Friday, February 29, 2008

The Joy of Old Trucks

I guess the picture says it all. On my way out of the driveway to get the kids from school yesterday. Backed up in front of the barn as usual. Started to pull out and the back end started sliding. If i had stopped then, when Connie got home we could have gotten the truck back down the driveway and everything would have been fine. But... being a meat-headed farmboy I thought I could get it out myself. Every move I made slid me further down the hill toward the corner of the barn. I finally gave up, but now it will take AAA or a big tractor to get me out.

One thing I noticed while I was spinning and swearing was that not one person stopped to help. Made me miss Wyoming. There people always stopped. Even folks who really didn't like you would stop to help if you were stranded on the side of the road. (It was always nice to have a good story about saving your enemies butt to tell down at the bar.) I guess that out west in the barren wilds being neighborly was a survival tactic. You helped folks who needed it because next time it would be you. Here, neighborliness seems to be optional and rarer.

It is snowing again today. The weather service said we would have flurries with little accumulation and temperatures reaching above freezing by noon. The "flurries" have piled up 3" so far and the temp at 11am is 24 deg. F. It would be nice to have a job where you could be so wrong so often and still continue getting paid.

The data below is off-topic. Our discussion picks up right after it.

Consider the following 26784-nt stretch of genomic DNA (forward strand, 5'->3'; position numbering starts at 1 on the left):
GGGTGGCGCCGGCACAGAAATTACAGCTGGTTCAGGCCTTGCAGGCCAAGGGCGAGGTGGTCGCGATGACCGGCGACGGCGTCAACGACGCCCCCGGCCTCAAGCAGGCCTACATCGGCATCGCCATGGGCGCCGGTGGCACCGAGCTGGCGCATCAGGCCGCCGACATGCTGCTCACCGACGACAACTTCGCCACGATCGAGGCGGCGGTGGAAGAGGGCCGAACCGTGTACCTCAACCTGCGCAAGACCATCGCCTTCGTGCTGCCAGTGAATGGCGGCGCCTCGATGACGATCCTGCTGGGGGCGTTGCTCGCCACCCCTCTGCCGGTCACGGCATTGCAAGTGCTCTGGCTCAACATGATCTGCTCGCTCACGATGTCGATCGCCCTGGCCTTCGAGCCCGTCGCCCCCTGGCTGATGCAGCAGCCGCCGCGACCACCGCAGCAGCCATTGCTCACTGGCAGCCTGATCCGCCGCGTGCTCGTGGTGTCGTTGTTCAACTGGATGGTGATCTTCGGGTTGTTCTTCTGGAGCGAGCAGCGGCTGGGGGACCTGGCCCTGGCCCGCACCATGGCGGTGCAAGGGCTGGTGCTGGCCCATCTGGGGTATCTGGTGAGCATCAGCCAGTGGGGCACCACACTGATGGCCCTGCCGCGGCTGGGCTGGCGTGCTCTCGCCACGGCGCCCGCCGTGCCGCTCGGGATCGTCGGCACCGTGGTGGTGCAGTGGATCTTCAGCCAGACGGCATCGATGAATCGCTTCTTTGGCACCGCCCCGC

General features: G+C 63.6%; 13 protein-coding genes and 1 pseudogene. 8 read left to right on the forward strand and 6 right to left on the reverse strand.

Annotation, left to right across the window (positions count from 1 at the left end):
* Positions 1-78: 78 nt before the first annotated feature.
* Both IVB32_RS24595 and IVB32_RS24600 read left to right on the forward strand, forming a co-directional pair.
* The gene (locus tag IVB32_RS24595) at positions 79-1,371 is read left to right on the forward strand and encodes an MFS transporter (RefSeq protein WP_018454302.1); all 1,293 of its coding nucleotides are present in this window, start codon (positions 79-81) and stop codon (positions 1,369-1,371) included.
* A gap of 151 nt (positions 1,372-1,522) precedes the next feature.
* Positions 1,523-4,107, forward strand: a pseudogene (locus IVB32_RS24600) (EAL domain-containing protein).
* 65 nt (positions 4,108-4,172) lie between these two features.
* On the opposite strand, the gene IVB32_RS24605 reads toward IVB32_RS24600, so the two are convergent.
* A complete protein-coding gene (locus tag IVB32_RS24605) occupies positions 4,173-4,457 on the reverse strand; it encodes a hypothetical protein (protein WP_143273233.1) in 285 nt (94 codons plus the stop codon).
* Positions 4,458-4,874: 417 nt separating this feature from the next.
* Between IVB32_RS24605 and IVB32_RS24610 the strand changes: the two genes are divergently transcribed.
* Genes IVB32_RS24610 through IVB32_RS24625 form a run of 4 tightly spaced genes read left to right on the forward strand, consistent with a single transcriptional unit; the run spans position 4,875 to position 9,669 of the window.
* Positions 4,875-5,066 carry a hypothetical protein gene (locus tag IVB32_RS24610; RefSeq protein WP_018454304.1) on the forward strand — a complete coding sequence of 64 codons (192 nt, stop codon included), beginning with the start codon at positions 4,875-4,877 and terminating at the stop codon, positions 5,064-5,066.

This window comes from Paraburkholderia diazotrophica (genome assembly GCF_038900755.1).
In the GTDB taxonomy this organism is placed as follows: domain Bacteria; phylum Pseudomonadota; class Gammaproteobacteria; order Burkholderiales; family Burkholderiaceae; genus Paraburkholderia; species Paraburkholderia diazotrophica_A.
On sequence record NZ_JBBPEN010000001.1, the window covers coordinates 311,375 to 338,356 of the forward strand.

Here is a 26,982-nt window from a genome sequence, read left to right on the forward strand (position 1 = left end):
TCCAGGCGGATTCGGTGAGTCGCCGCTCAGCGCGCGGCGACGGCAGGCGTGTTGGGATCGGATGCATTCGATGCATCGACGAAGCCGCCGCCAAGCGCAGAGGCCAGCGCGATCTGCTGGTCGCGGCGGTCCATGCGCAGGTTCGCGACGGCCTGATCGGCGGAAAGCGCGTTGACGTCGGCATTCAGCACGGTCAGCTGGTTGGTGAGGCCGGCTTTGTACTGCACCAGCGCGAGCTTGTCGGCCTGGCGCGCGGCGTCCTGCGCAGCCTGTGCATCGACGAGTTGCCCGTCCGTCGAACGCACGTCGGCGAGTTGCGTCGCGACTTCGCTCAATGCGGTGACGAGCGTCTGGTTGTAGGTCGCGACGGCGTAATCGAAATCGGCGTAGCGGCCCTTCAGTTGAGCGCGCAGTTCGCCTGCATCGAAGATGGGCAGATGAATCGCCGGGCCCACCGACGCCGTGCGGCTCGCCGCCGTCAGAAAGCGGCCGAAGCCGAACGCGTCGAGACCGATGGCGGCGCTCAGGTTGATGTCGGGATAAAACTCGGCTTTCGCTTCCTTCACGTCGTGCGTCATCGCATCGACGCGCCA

1 comment:

jack-of-all-thumbs said...

Given that you made me laugh twice in one short post, you have a knack for this writing thing. Keep it up.

First was the six or eight year-old image you retrieved for me, of my small truck in a snow-filled ditch - facing backwards no less. I was carefully making my twenty-mile plus way into work on ice-covered back roads when I hit a shady patch and lost control. I was only going twenty and there wasn't a car or house nearby, so it was a gentle landing. But it took me a couple of hours to hitch a ride into work. When I arrived, there was an email waiting for me, sent by my local backwoods mechanic, who apparently recognized my truck while driving by. It simply read: "Yeah, those light-a** Toyota trucks aren't worth a flip on the ice, are they?"

The second laugh came at the end after the missed forecast: "It would be nice to have a job where you could be so wrong so often and still continue getting paid." It seems to me that the only other job to compare is that of a political pundit. Let's see how much 'snow' they have to dig themselves out of after Tuesday's primaries are over.


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